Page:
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Clinical cytogeneticists work as part of a medical team responsible for detecting, analysing and interpreting genetic diseases in human blood, tissue and bodily fluid samples.

Clinical cytogeneticists rarely have contact with patients, but their research has a significant impact for the individuals in question.

What does a clinical cytogeneticist do? Typical employers | Qualifications and training | Key skills

Clinical cytogeneticists analyse abnormalities in patients’ chromosomes via microscopy, photography, DNA techniques, computer-aided technology and other automated testing procedures. Typical responsibilities include:

  • testing unborn babies for genetic traits
  • helping haematologists analyse blood samples
  • laboratory management
  • liaising with relevant medical/laboratory staff
  • recording data
  • writing reports and journal articles
  • problem solving
  • research and development

Typical employers of clinical cytogeneticists

  • NHS hospitals and research centres
  • Private research facilities

Jobs are sometimes advertised in national newspapers, local hospital or health authority job lists and scientific journals such as New Scientist and Nature. Speculative applications may be worthwhile – the Association for Clinical Genetic Science can help with contact information.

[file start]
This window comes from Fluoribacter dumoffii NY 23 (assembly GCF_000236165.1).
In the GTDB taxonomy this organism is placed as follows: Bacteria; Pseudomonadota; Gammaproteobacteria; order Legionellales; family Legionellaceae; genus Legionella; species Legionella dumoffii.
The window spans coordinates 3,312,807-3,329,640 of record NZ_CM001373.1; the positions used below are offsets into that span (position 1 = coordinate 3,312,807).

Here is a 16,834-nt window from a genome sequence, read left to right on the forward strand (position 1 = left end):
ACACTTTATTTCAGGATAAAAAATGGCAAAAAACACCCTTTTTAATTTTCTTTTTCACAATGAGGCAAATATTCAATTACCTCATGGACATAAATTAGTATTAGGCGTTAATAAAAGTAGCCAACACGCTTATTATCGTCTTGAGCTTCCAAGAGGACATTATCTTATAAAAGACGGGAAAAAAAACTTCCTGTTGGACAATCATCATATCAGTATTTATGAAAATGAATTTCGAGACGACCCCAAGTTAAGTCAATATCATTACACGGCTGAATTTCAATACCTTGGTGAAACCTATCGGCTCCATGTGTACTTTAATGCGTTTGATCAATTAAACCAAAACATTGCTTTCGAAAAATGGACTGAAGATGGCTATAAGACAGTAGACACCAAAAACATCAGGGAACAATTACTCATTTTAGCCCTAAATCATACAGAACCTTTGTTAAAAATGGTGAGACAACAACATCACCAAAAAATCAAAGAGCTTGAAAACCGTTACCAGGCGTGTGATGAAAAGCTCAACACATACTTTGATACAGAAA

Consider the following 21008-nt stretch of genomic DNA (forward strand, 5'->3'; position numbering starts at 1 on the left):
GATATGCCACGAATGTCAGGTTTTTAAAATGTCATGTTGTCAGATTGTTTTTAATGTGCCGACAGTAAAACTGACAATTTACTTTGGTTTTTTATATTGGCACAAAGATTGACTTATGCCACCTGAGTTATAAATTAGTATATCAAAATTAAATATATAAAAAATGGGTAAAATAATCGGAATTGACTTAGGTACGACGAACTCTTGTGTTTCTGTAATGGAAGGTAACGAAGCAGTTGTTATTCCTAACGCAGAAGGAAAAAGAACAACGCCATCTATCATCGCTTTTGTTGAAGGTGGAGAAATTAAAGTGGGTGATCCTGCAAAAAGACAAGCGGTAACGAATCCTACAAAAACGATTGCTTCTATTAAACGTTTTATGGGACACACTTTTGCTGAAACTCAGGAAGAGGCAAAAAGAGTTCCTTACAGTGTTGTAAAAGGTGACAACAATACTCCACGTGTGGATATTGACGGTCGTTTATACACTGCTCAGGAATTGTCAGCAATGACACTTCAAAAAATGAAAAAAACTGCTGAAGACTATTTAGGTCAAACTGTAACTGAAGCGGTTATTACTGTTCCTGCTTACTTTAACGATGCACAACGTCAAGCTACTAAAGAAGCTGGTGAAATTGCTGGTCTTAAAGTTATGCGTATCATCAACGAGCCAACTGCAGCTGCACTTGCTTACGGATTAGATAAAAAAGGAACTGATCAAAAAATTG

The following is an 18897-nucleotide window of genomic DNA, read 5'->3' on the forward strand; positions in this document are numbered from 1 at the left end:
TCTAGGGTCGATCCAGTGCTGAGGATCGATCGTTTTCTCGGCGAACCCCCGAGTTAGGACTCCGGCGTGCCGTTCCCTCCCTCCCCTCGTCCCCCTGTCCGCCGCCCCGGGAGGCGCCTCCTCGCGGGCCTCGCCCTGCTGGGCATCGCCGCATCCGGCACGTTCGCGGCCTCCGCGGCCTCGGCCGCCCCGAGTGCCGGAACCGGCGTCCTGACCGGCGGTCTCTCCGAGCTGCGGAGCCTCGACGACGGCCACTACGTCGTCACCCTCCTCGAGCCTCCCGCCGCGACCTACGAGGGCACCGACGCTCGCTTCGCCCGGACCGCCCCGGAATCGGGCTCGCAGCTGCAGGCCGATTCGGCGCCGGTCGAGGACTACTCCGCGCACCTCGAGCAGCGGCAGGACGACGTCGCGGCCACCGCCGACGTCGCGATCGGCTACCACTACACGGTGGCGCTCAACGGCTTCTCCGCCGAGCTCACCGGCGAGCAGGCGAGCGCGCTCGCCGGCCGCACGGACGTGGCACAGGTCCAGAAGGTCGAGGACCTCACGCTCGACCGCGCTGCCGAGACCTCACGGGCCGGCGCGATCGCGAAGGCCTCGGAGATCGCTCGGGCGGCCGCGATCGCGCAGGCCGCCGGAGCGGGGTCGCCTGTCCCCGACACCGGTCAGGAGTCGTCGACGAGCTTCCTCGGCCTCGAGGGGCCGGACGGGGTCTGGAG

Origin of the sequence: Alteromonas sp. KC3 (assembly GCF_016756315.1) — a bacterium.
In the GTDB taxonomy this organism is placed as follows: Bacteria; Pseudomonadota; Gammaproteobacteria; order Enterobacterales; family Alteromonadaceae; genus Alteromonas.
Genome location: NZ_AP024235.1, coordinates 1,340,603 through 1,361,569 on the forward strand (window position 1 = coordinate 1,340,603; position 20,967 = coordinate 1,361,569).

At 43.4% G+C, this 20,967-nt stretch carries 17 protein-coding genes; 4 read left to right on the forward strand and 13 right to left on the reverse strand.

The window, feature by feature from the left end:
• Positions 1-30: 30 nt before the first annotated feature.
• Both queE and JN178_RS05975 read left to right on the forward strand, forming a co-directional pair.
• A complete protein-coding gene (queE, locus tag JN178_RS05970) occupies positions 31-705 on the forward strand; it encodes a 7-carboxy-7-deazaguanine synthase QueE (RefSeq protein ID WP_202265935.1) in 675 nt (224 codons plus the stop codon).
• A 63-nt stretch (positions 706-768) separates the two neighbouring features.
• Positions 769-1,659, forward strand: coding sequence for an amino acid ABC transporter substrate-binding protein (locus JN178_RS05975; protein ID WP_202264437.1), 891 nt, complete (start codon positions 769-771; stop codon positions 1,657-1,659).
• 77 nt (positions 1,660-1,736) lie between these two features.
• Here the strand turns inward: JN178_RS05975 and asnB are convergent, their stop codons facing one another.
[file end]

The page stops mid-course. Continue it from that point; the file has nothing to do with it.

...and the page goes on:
• The recruitment process is likely to involve a technical interview. Read our article on technical interviews to find out what these involve and how you can tackle them.

Qualifications and training required

In order to begin training with the NHS scientist training programme (STP) you will need a 2.1 degree or higher in a relevant BSc discipline. Further research experience or qualifications are also desirable. The application process for the STP typically starts in January.

Scotland has separate training schemes, which also involve a three year STP or an equivalent programme.

After completing the STP, you can then apply for a certificate of attainment from the Academy of Healthcare Science. This is will enable you to apply for registration with the Health and Care Professions Council (HCPC).

In order to practise as a clinical scientist in the UK, you must be registered with the HCPC. You will automatically be eligible to apply for registration if you have completed a HCPC approved course, but you will need to pay a fee for the HCPC to process your application, plus a registration fee, which is reduced by 50% if you graduated from an approved course within the last two years.

Research work, hospital laboratory placements and/or relevant experience gained using similar scientific and analytical techniques can be useful.

Key skills for clinical cytogeneticists

  • A logical and inquisitive mind
  • Research skills
  • Painstakingly accurate
  • Communication
  • Teamwork skills

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